Brand new standards for creating, using and sharing banking data
What’s it all about? The Data Sharing and Open Data for Banks initiative is sponsored by HM Treasury and has gathered together a group of experts from banks, start-ups and other interested parties, like Worldpay, to try and work out how to develop a new common standard for allowing access to personal bank accounts.
The shared vision is a world with more open data access, where banking data is not tied to customers, and information like Terms and Conditions, ATM locations, or branch addresses are much more easily open to view.
Ultimately these new standards will enable ‘first read’ access where a third party could, only with your permission of course, read data from your bank account. Imagine a new service which gathers data from all your accounts in one central place, and then makes your life easier by doing your accounts for you, or helping you switch money between accounts so you can benefit from a better interest rate. It could also help by providing better information about your credit worthiness when applying for a loan or a mortgage.
But, the last stage is most exciting for the payments industry, as with this the standards become all about allowing third party access to bank accounts, in order to pay other people or companies quickly and easily. With more and more peer to peer payment options popping up and the use of digital wallets gradually starting to overtake traditional plastic cards when shopping online – its clear the banking industry needs to offer greater convenience and flexibility to consumers, especially when it comes to payments.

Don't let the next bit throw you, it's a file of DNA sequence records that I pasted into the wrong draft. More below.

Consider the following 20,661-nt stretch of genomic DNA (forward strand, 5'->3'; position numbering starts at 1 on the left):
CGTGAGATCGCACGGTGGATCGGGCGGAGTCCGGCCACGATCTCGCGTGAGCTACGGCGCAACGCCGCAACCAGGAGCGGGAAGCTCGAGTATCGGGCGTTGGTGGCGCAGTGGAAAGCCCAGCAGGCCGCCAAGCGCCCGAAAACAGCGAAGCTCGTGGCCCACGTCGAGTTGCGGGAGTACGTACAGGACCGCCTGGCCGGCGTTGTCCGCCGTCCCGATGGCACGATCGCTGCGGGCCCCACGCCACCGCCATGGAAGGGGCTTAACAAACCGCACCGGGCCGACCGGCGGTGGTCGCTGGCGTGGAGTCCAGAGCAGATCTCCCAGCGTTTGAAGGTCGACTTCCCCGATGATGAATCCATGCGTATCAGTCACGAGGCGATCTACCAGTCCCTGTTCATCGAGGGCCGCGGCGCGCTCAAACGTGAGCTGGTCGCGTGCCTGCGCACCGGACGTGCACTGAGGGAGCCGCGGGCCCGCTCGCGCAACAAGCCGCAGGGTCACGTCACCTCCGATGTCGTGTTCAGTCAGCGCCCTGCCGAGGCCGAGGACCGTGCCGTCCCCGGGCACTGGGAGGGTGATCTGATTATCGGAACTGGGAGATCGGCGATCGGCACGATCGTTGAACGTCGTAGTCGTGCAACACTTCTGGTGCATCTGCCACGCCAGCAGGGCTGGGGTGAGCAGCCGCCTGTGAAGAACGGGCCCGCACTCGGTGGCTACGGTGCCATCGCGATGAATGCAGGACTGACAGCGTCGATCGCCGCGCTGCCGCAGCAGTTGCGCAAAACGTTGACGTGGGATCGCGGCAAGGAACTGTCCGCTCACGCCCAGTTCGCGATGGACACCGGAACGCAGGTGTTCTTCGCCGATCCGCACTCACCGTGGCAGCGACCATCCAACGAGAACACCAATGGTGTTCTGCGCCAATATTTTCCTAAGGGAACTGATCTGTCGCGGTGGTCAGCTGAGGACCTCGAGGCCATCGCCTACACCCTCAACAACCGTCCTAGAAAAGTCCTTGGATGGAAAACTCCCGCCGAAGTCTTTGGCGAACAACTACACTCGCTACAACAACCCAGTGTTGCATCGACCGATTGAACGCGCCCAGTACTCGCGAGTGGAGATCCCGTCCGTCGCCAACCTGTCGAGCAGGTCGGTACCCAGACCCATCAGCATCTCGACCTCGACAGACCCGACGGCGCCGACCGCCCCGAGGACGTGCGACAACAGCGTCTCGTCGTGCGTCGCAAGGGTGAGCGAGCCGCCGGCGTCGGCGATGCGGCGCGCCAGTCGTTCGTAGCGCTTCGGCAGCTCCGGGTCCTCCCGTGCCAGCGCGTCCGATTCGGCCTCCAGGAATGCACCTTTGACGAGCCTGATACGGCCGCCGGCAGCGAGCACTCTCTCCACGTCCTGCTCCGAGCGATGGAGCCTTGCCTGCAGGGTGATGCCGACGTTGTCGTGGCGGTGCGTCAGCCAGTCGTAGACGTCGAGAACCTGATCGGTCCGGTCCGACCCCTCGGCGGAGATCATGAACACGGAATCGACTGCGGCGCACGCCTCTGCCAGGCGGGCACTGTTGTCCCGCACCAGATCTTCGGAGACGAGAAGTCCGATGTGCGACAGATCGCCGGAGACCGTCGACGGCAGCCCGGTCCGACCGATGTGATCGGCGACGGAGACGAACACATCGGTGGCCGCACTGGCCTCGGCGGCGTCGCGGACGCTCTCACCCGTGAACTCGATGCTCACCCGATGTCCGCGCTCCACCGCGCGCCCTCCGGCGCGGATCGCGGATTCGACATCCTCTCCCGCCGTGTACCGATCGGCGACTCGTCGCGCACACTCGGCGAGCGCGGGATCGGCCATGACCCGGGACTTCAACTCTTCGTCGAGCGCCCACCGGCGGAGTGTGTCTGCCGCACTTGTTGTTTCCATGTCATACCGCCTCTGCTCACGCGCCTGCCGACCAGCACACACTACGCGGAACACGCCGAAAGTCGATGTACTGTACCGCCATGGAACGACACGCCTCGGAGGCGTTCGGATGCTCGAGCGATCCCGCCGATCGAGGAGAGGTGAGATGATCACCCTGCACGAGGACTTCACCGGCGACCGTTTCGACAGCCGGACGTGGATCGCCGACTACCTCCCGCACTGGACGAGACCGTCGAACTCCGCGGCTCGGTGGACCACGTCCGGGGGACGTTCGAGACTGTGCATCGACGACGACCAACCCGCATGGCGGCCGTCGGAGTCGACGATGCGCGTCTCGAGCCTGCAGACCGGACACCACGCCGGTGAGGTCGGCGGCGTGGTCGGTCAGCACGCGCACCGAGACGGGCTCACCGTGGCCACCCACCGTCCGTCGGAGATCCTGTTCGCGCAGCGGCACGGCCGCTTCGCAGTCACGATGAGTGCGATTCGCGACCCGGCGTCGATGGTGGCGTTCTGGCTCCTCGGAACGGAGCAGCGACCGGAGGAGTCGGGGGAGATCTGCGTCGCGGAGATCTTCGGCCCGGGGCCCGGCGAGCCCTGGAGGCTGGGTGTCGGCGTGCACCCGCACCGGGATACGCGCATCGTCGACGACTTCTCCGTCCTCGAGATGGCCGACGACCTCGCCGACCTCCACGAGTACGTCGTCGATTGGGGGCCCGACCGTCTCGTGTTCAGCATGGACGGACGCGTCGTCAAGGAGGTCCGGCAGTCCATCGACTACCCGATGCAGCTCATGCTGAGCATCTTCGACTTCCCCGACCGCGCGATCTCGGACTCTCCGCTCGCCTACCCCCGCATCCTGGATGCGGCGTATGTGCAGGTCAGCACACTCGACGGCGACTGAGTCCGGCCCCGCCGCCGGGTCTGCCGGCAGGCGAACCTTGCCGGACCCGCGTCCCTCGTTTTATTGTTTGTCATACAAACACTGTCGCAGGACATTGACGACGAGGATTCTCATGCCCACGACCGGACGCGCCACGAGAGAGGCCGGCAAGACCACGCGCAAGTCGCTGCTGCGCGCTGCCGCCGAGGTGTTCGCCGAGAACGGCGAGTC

These changes will be a boon to the already growing European fintech industry, creating new services and products that we cannot yet imagine. For payments this means new ways to pay that may happen instantly. Open APIs will provide a standard way of accessing bank accounts and there will be a central reference implementation (also called sandbox) which will enable those keener developers to get in and start coding APIs quickly.
It’s worth saying here too though, that any new standards developed by the group, will of course have all the proper controls, security and auditing in place, all the while ensuring that consumers maintain full control over their bank accounts.
I am old enough to remember the early internet where things were hard to access; in the walled gardens of AOL; and even CompuServe with Bulletin boards before that. Banking and access to bank account products feels a little like that today, so a standard set of APIs will be a great leveller – providing the infrastructure for finance of the future and enabling the world wide web for both banking and payments.
We’ll have some challenges to overcome along the way, particularly when considering the reversibility of payments: like how you get your money back if you make a mistake, or how to manage those instances where a merchant insists that the goods were delivered, but you never received them. Right now the card payments industry has a well-developed process for handling disputes, with a thick rule book moderated by the card schemes (think Visa/MasterCard/Amex) that both protects your consumer rights and often results in monies paid directly back into your bank account. How we’ll manage these things when there isn’t a plastic card, or associated ‘paper trail’ involved, will be an interesting problem for us to resolve. But it is all solvable.
It’s an exciting time, and great to be part of a forum which is showing the way for easier, super fast, secure payments for consumers. Stay tuned to find more…